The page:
Wow, what a show.
The British invaded Portland on Monday coordinated by The Alarm who brought nearly 40 years of music along with a solid new album to a well-attended Aladdin Theater for their Sigma LXXXV Tour 2019.
The Alarm Concert Review
The Alarm headlined this 80s throwback, so to speak, with Modern English and a bit of Gene Loves Jezebel in tow, as the Mike Peters fronted band showed their new wave, post punk rocking roots along with their heart set on the future. The Alarm recently released the great new album Sigma of which they played just two from (well, sorta three) starting with the opening song off the new record “Blood Red Viral Black” featuring Billy Duffy of the Cult (no, he was not there) which opened their set . Go ahead, close your eyes “Blood Red Viral Black” sounds so vintage it could come from anyone of those classic records they released in the early 80s.
The Alarm continued with their great “The Stand” and the vigorous “Peace Now” one of four played from last year’s Equals another collection of edgy rock songs. Some classics followed in “Rescue Me” and “Sold Me Down the River” which absolutely shined thanks to Peters’ guitar work. The band dialed it back a bit for the reflective “Psalm” which took on even more meaning after Peters’ mentioned his wife Jules Jones Peters’ successful battle with breast cancer, before hitting the energetic rock chords again with “Neutral” and the purely awesome “Strength.” It was a 13 song set lasting about 70 minutes and The Alarm used every minute pacing through the songs, taking a few breaks to work the crowd – Peters even left stage and sang “Neutral” while surrounded by a mob of people – but mostly stuck to the script and dialed off song after song with precision.
Peters, now 60, has dropped his crazy hair days from when the band got started but keeps his Welsh-tinged vocals and now more than 20 years after a cancer scare has hardly slowed down. Somehow he wore a what looked like a tight-fitting, warm winter jacket the entire evening – this on a hot Portland night that left those in the rafters stifling and longing for some air-conditioning. He worked three microphones (stage left, center and right) all evening, added a harmonica into his guitar work and The Alarm was on high decibels, a bit too much at times for the small venue, but put together an overall fun and career spanning set. The musical gem that comes from “Strength” (easily one of the best songs from the 80s) left me quite content and longing for more so the follow-up “Rain in the Summertime” fell a bit flat but “Beautiful” got the energy flowing again and The Alarm was back in full form for their early career hits “The Spirit of 76” from 1985’s Strength and set closer “Sixty Eight Guns” originally released as a single that appeared on their debut album Declaration from 1984. They encored with “Two Rivers” first released on Equals and then as a reprise to bookend Sigma. (Where was “Brighter Than the Sun” off the new album?)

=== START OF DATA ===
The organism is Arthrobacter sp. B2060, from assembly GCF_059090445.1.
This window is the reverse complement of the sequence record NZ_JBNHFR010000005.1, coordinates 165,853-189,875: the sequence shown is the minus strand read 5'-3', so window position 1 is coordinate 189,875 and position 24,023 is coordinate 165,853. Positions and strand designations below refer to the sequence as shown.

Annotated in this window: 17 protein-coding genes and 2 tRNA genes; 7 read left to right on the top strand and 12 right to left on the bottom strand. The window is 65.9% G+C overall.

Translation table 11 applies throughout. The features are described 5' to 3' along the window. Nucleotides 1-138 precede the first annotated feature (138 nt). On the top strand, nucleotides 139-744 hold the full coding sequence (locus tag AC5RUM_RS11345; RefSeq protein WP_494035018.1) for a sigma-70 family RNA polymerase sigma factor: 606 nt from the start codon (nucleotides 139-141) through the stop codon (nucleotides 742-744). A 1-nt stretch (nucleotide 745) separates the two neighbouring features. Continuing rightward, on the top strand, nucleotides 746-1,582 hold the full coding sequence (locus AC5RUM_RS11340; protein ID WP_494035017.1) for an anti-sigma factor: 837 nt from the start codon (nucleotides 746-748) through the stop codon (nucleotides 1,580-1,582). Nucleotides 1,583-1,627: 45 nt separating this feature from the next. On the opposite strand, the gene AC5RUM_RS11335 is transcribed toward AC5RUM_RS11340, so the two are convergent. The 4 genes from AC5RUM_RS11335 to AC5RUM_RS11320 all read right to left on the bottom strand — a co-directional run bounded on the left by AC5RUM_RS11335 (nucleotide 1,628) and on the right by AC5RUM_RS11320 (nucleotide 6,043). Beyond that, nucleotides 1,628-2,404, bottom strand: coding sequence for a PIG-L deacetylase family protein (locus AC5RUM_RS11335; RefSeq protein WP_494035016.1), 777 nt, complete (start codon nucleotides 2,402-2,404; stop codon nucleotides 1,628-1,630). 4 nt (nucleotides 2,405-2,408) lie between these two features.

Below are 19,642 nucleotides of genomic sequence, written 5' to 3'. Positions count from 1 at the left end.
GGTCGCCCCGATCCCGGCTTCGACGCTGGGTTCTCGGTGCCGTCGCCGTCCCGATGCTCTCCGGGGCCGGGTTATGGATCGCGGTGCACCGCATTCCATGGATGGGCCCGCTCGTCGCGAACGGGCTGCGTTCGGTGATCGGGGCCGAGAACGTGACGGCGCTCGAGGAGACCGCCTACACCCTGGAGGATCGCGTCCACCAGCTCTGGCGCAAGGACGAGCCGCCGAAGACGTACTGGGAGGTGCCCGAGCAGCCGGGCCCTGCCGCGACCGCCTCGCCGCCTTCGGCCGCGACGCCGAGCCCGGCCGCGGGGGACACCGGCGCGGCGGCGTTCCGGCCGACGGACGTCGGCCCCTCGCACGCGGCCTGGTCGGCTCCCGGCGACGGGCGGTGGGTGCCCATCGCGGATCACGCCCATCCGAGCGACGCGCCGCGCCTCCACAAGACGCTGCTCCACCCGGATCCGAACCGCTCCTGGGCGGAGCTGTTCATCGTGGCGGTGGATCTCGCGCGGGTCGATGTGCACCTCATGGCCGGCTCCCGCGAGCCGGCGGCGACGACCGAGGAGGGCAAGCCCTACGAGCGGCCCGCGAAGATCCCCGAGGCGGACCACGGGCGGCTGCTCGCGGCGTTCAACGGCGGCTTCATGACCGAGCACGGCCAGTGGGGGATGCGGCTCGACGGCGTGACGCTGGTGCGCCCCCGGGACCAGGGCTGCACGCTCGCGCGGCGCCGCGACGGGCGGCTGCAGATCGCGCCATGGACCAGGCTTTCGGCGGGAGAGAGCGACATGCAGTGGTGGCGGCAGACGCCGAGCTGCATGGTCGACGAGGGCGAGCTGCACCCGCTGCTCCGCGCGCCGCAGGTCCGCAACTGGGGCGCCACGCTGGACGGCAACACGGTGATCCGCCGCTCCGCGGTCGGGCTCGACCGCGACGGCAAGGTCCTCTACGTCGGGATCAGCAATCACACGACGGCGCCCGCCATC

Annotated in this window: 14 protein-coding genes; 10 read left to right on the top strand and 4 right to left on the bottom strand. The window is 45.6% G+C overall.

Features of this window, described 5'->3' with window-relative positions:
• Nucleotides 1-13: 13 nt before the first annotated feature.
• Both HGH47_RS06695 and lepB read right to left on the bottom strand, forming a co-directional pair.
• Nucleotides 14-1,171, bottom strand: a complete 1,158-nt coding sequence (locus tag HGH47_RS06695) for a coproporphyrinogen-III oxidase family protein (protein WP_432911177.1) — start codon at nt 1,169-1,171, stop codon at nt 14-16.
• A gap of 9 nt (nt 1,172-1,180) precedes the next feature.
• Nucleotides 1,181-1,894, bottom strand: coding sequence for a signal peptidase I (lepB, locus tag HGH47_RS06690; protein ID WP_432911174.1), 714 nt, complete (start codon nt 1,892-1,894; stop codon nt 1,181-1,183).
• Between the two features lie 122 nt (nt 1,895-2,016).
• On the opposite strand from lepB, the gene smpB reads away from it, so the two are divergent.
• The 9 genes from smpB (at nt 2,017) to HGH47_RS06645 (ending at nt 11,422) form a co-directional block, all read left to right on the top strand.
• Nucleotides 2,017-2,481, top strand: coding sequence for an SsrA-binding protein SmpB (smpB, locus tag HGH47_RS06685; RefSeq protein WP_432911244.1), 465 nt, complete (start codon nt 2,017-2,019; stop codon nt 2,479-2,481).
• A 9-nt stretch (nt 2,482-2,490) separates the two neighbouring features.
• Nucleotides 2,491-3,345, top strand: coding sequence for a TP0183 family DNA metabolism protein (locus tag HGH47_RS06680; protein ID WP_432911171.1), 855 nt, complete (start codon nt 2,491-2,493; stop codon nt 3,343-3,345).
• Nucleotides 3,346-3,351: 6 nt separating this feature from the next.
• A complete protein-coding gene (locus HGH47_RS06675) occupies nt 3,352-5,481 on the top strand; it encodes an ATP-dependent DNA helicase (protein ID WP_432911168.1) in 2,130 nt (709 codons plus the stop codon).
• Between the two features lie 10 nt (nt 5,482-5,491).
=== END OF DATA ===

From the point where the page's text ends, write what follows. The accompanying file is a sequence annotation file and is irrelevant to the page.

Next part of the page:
The Alarm always felt like that band the kids who thought they were cool in high school listened to while the actual cool kids listened to U2. In hindsight, those students who thought they were cool were on to something because The Alarm might not have the reach of that Irish band they once opened for but today comes across far cooler than U2 ever did. How else do you describe a band that somehow channels punk (“45 R.P.M”), off 2005’s In the Poppy Fields, Neil Diamond (“Psalm”), and the Rolling Stones (“Blood Red Viral Black”) all the while keeping a tone that defines them as The Alarm? They have their core singles from more than 35 years ago that resonate today plus the band follows up their hard rocking Equals with an equally rocking Sigma just a year later that has sold quite well and garnered positive press.
The Alarm doesn’t have the core members that helped the band reach the charts so many years ago, an asterisk for purists, but really the band belongs to lead singer and founder Peters. His wife now plays the keyboards and he’s got a solid guitarist in James Stevenson, who also performed with Jay Aston’s Gene Loves Jezebel, and way more than a time keeper in drummer Steve “Smiley” Barnard. Peters abruptly left The Alarm in 1991, actually announced his departure at a concert, and indeed followed through which ended the band’s run. He returned 10 years later and since then The Alarm in various forms (a faux name and alternative versions of The Alarm name – you figure it out) has cranked out studio albums with surprisingly consistency.
Jay Aston’s Gene Loves Jezebel (aptly named so the feuding, founding twin brothers can carry on the band’s legacy separately) opened the evening with a pretty solid 30 minute set and Modern English, which arguably had the most famous song of the evening in “I Melt With You,” but far less commercial success, worked a solid 45 minute set. Time prevented a deeper dive into their catalog but Modern English clearly offers more than that one hit song made famous on the movie “Valley Girl” and the group has not been dormant as they released an album two years ago and another in 2010 shortly after much of the original lineup reunited.
The Alarm Setlist at Aladdin Theater in Portland:
1. Blood Red Viral Black
2. The Stand
3. Peace Now
4. Rescue Me
5. Sold Me Down the River
9. Rain in the Summertime
11. The Spirit of ’76
12. Sixty Eight Guns
13. Two Rivers